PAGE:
PUBLISHER’S COLUMN | How your newspaper works — in a nutshell

For those of us who work at the newspaper, it’s easy to forget that it isn’t always obvious to readers how things get into the paper, and who decides where things go. First, the key thing to remember is editorial and advertising are separate departments for key, ethical reasons. An easy way to remember the difference is that anything involving money is handled by advertising, and anything that doesn’t is handled by editorial.

For those of us who work at the newspaper, it’s easy to forget that it isn’t always obvious to readers how things get into the paper, and who decides where things go.

First, the key thing to remember is editorial and advertising are separate departments for key, ethical reasons. An easy way to remember the difference is that anything involving money is handled by advertising, and anything that doesn’t is handled by editorial.

The sales team is responsible for obtaining advertising, which is the lifeblood for any independent newspaper. Ad reps never sell or promise editorial coverage. In return, the advertising helps local businesses to grow and thrive, making for a more vital community. Our creative department places advertisements on the page based on color locations. They try to honor advertiser requests for specific pages, but paid placement is the only guarantee.

The editorial department is composed of editors and reporters who are each responsible for their own “beats,” or coverage areas. We have reporters who cover schools, city and county governments, parks, Navy, cops and courts, ports and more. We also have reporters who write feature stories.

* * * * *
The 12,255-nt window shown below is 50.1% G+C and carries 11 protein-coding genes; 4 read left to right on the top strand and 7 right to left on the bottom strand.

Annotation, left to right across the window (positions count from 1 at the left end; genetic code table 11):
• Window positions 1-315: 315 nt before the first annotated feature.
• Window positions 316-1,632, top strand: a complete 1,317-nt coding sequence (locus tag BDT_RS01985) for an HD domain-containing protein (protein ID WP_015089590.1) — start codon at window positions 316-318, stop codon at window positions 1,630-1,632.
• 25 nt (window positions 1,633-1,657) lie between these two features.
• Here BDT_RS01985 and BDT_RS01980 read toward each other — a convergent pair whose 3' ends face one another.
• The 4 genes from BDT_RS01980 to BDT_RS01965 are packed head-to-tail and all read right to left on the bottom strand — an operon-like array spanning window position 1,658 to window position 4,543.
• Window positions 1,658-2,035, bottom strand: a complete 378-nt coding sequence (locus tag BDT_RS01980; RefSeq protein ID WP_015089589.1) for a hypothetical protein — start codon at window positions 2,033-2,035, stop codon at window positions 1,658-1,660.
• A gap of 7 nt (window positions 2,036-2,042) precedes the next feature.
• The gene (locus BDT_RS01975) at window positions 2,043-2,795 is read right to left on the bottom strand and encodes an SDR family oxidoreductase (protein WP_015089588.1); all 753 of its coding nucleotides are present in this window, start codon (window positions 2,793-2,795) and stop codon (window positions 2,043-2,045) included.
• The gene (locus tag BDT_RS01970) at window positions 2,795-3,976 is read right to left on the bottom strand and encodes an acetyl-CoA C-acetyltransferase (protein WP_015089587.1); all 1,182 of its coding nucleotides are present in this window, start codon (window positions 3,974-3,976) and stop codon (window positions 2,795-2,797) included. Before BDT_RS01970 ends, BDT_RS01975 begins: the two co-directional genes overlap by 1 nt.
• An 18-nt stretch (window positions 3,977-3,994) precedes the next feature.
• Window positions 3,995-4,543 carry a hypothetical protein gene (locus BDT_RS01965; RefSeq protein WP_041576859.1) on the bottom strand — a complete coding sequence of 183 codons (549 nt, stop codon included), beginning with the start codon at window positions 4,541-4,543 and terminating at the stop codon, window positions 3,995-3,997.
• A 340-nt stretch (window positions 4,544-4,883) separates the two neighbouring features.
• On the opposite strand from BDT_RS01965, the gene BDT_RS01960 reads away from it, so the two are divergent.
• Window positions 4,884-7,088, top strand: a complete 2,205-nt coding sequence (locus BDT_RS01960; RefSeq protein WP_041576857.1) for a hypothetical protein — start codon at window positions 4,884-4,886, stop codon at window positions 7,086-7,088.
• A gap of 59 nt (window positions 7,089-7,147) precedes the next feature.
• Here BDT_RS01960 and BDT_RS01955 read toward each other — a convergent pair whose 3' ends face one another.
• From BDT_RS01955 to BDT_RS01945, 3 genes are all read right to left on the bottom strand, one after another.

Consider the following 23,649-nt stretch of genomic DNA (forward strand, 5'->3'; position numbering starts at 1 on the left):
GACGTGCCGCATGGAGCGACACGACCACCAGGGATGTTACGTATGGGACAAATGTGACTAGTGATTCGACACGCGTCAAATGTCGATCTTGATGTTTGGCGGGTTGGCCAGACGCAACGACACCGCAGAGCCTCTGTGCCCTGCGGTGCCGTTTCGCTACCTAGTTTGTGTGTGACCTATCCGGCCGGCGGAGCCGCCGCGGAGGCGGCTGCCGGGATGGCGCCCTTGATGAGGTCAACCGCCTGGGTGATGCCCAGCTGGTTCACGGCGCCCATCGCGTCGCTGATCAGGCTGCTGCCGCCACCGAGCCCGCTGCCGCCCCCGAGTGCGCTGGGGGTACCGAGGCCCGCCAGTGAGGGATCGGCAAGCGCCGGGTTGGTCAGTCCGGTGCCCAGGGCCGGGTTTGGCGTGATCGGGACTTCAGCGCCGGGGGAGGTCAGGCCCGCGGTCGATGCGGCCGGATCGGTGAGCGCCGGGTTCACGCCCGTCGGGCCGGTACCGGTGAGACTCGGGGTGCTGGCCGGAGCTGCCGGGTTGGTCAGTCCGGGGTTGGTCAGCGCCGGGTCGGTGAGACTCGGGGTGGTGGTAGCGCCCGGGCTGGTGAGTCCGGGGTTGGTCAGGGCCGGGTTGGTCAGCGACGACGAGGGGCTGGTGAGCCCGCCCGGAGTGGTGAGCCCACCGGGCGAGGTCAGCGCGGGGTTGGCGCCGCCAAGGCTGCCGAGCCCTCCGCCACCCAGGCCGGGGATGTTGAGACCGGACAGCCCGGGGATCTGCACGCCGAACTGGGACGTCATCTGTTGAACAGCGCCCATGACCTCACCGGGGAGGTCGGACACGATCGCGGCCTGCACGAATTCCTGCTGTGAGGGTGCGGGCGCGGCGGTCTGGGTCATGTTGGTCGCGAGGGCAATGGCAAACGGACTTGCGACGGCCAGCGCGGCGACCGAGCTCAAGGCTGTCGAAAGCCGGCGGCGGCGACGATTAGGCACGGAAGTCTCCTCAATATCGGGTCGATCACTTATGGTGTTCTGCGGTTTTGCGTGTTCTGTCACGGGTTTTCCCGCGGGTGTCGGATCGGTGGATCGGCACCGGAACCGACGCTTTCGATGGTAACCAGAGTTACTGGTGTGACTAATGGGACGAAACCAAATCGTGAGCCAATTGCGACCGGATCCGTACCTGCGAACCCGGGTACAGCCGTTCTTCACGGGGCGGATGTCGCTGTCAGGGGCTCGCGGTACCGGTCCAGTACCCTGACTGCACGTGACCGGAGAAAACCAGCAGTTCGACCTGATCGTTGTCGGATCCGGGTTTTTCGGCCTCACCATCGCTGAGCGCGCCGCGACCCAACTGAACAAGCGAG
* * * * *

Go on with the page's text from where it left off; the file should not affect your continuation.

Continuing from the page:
As an editor and publisher, my philosophy is to create a balance between the necessary breaking news and hard news with entertaining and informative feature articles.

Hard news includes those stories which cover serious crimes and government activities, which some would prefer not see the light of day. This is evidenced by community leaders who attempt to pressure the newspaper to stick to the leaders’ agenda and punish us when we don’t.

Oak Harbor is a very political community, and the pressure is greater now than I’ve ever seen it. Never have I seen the kind of threats to community journalism that I’ve seen this past year or so.

That is why advertising and the newsroom remain separate; if the advertising dollars were allowed to influence the editorial department’s coverage, then editorial independence no longer exists, and the readers’ interests are no longer well served.

The opinion page of any newspaper is considered sacred ground. Though the page is one of the most highly read, we do not accept  advertising on the opinion page to avoid even an appearance of conflict of interest.

And letters to the editor aren’t published because we agree with the positions of the writer, but rather because everyone is entitled to express their views, popular or not. It facilitates a healthy public dialogue about issues that are important.

Unsigned editorials are the opinion of the newspaper, but it’s not necessarily the view of myself or any other editor on staff. Examples of this include political endorsements.

If it’s my thoughts, or me speaking directly to the reader — like I am with this column — it includes my name and face. My column is not necessarily the view of the newspaper as an institution.

Hopefully this takes some of the mystery out of how the newspaper works. Ever have any questions or comments, please email me at kgraves@whidbeynewsgroup.com

 

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